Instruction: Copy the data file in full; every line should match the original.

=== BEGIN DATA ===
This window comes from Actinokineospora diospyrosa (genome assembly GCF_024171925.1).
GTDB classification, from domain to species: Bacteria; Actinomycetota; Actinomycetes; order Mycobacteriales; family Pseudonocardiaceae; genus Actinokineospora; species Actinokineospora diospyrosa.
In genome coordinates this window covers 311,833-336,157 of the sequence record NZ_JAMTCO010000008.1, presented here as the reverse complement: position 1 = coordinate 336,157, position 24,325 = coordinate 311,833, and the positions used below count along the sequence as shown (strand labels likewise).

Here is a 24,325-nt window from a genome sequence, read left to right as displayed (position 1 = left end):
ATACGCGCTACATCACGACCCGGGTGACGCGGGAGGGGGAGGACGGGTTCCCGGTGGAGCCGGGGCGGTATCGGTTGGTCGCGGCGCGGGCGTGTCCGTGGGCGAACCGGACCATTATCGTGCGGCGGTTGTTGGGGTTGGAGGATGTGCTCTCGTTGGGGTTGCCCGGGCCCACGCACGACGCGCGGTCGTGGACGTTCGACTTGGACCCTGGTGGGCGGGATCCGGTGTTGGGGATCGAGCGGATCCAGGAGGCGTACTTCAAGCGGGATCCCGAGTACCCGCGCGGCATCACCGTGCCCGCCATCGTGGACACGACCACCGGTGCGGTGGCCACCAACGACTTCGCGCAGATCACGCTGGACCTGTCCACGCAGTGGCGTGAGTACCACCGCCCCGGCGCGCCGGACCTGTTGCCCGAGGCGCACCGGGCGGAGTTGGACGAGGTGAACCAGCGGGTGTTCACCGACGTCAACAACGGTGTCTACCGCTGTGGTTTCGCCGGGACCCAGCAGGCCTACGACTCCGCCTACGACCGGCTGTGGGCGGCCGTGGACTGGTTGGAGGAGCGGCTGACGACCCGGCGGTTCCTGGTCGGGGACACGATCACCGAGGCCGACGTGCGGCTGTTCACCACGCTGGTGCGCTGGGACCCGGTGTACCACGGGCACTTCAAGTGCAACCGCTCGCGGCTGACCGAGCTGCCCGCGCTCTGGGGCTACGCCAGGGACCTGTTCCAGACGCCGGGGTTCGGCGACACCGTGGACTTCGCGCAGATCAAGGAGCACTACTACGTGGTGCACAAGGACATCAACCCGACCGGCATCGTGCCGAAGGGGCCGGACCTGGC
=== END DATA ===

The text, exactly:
This window comes from Actinokineospora diospyrosa (genome assembly GCF_024171925.1).
GTDB classification, from domain to species: Bacteria; Actinomycetota; Actinomycetes; order Mycobacteriales; family Pseudonocardiaceae; genus Actinokineospora; species Actinokineospora diospyrosa.
In genome coordinates this window covers 311,833-336,157 of the sequence record NZ_JAMTCO010000008.1, presented here as the reverse complement: position 1 = coordinate 336,157, position 24,325 = coordinate 311,833, and the positions used below count along the sequence as shown (strand labels likewise).

Here is a 24,325-nt window from a genome sequence, read left to right as displayed (position 1 = left end):
ATACGCGCTACATCACGACCCGGGTGACGCGGGAGGGGGAGGACGGGTTCCCGGTGGAGCCGGGGCGGTATCGGTTGGTCGCGGCGCGGGCGTGTCCGTGGGCGAACCGGACCATTATCGTGCGGCGGTTGTTGGGGTTGGAGGATGTGCTCTCGTTGGGGTTGCCCGGGCCCACGCACGACGCGCGGTCGTGGACGTTCGACTTGGACCCTGGTGGGCGGGATCCGGTGTTGGGGATCGAGCGGATCCAGGAGGCGTACTTCAAGCGGGATCCCGAGTACCCGCGCGGCATCACCGTGCCCGCCATCGTGGACACGACCACCGGTGCGGTGGCCACCAACGACTTCGCGCAGATCACGCTGGACCTGTCCACGCAGTGGCGTGAGTACCACCGCCCCGGCGCGCCGGACCTGTTGCCCGAGGCGCACCGGGCGGAGTTGGACGAGGTGAACCAGCGGGTGTTCACCGACGTCAACAACGGTGTCTACCGCTGTGGTTTCGCCGGGACCCAGCAGGCCTACGACTCCGCCTACGACCGGCTGTGGGCGGCCGTGGACTGGTTGGAGGAGCGGCTGACGACCCGGCGGTTCCTGGTCGGGGACACGATCACCGAGGCCGACGTGCGGCTGTTCACCACGCTGGTGCGCTGGGACCCGGTGTACCACGGGCACTTCAAGTGCAACCGCTCGCGGCTGACCGAGCTGCCCGCGCTCTGGGGCTACGCCAGGGACCTGTTCCAGACGCCGGGGTTCGGCGACACCGTGGACTTCGCGCAGATCAAGGAGCACTACTACGTGGTGCACAAGGACATCAACCCGACCGGCATCGTGCCGAAGGGGCCGGACCTGGC